If you are scouring the markets for investments that maximise returns, you need to know how to spot dodgy companies and advisers .
In the UK, in common with many other countries in Europe and North America, advice firms should be licensed by the Financial Conduct Authority (FCA).
The FCA is the government watchdog responsible for policing the investment industry to make sure advisers do not overstep the mark with claims that they make about the products they are selling.
Licensed in FCA terms means advisers and firms must be authorised to sell specific financial services like pensions and investments.
The confusion comes when advisers are not authorised – for instance a mortgage adviser needs extra qualifications to recommend a pension or a regulated firm allowed to sell investments pushes unregulated products such as storage pods, overseas property or cryptocurrency.
Why use a regulated adviser?
If a financial adviser is authorised and regulated by the FCA, investors can take gripes about them to the Financial Ombudsman or the Financial Services Compensation Scheme (FSCS).
If the advice firm is not authorised, investors have no recourse other than the courts to try to get their money back if things go wrong.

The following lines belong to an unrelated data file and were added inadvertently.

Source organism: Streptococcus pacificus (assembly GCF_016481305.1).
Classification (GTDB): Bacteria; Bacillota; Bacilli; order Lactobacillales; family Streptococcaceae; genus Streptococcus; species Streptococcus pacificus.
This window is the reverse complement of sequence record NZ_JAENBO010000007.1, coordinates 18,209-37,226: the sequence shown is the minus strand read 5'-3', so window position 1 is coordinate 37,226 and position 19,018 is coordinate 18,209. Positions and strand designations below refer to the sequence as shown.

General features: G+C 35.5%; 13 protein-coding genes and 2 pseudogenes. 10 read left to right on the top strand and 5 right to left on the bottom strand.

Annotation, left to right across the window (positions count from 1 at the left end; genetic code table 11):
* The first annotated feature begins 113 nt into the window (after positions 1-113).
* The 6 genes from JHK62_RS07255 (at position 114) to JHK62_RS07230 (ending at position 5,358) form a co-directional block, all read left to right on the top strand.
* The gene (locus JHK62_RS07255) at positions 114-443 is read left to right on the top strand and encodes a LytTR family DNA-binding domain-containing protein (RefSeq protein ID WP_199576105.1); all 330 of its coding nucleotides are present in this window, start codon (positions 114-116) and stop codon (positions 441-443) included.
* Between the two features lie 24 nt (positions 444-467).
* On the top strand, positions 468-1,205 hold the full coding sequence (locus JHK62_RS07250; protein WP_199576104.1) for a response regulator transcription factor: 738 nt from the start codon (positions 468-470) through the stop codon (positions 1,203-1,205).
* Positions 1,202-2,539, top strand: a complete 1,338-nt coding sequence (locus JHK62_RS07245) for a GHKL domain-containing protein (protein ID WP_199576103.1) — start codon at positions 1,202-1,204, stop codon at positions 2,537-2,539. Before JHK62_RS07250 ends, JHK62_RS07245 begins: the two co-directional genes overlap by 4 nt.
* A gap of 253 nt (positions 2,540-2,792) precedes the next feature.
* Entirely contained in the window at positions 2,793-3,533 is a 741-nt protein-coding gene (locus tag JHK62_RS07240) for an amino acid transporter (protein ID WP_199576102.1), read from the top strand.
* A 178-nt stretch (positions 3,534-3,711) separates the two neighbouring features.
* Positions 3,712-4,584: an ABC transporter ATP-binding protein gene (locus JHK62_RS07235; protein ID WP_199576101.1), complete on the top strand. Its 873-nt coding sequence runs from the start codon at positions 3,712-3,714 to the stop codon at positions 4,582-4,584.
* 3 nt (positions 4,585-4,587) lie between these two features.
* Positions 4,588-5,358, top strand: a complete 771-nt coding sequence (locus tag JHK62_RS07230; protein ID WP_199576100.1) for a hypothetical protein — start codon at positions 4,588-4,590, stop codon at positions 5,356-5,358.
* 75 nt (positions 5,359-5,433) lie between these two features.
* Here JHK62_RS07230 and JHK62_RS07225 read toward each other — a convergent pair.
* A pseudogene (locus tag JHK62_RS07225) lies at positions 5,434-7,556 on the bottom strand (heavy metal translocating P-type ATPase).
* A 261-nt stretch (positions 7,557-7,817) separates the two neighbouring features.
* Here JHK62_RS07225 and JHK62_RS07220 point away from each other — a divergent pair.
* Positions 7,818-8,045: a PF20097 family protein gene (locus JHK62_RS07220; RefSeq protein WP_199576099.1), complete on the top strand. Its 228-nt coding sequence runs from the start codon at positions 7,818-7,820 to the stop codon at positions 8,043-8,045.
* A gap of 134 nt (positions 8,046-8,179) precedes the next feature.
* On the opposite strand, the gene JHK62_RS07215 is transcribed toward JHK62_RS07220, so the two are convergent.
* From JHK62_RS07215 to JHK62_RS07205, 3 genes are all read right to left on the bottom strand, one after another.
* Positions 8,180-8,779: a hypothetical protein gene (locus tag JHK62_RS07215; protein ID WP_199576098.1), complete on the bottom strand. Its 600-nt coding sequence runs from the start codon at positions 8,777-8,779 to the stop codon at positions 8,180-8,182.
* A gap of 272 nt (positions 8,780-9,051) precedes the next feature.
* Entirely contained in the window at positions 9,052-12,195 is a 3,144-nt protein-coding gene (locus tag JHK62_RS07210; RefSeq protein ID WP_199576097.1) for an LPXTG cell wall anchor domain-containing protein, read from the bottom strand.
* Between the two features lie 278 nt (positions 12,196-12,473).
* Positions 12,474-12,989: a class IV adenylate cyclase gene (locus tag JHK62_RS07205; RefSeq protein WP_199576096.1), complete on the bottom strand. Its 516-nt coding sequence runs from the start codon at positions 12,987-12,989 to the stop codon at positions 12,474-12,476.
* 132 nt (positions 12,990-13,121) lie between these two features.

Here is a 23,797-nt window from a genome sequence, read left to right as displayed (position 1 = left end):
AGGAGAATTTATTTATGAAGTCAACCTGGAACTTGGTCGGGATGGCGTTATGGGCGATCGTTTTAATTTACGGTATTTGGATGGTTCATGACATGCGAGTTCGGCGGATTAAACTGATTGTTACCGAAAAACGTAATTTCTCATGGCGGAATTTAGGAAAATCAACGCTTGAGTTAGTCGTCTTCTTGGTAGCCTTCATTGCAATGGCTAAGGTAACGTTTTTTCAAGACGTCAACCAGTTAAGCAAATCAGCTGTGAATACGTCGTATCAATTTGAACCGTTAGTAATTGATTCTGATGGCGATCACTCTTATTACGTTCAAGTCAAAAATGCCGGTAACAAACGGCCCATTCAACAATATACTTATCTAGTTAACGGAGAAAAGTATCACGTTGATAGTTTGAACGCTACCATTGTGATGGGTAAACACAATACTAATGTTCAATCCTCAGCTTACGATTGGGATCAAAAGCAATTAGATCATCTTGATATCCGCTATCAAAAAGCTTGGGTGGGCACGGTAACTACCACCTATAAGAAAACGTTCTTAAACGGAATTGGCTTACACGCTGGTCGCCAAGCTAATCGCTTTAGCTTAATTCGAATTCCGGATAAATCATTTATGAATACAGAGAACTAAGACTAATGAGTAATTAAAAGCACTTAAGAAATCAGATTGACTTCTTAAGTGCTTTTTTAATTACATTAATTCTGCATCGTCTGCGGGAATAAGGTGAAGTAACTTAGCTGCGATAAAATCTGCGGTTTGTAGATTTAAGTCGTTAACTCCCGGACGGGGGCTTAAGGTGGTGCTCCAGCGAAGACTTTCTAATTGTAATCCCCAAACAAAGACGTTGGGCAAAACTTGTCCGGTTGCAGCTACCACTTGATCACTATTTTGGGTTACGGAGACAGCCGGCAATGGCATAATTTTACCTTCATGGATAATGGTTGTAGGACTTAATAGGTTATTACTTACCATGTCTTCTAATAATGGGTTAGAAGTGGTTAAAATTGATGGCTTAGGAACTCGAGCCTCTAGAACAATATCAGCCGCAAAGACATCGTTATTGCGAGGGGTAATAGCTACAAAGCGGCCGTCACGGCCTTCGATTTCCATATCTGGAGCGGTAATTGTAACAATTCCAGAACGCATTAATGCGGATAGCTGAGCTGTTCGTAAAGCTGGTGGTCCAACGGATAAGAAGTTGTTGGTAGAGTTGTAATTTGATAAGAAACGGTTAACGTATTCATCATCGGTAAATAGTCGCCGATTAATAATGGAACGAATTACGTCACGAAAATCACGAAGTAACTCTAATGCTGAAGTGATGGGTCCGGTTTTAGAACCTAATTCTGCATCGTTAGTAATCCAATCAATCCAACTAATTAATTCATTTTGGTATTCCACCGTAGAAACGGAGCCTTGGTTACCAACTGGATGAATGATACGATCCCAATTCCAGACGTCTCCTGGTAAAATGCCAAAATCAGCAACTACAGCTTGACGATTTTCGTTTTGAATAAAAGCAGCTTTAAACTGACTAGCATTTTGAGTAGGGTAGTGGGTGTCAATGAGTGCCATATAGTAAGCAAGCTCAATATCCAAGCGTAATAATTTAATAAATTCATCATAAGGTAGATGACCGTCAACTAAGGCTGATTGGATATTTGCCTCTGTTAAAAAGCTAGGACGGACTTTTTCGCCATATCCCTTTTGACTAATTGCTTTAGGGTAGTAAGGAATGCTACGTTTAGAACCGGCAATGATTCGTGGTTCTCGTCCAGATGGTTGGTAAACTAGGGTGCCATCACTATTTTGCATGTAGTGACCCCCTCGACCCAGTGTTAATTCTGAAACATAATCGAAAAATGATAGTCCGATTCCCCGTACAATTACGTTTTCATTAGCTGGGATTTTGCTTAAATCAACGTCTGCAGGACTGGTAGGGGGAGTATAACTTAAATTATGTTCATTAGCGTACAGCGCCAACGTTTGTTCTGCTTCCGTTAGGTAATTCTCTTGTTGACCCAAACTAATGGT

What are considered dodgy investments?
Any investment offering a high rate of return is risky and may turn out to be a scam. The FCA says the basic rule is if something sounds too good to be true, it usually is, so don’t get involved.
This applies even more if the adviser has contacted you out of the blue by phone, text or email.
“There will usually be pressure to invest quickly or returns that sound too good to be true,” says the FCA.
“Scams are often based outside the UK but claim to have a UK presence, often a prestigious City of London address.
“Scam firms often suddenly close investor’s trading accounts, refusing to pay back their money.“
Victims are often targeted because they are listed as shareholders on public registers.
These are investments that the FCA does not regulate, so cannot be considered by the Financial Ombudsman or FSCS:
- international forestry
- land for development
- land overseas
- overseas agriculture
- precious metals
- student accommodation
- sustainable energy
- UK forestry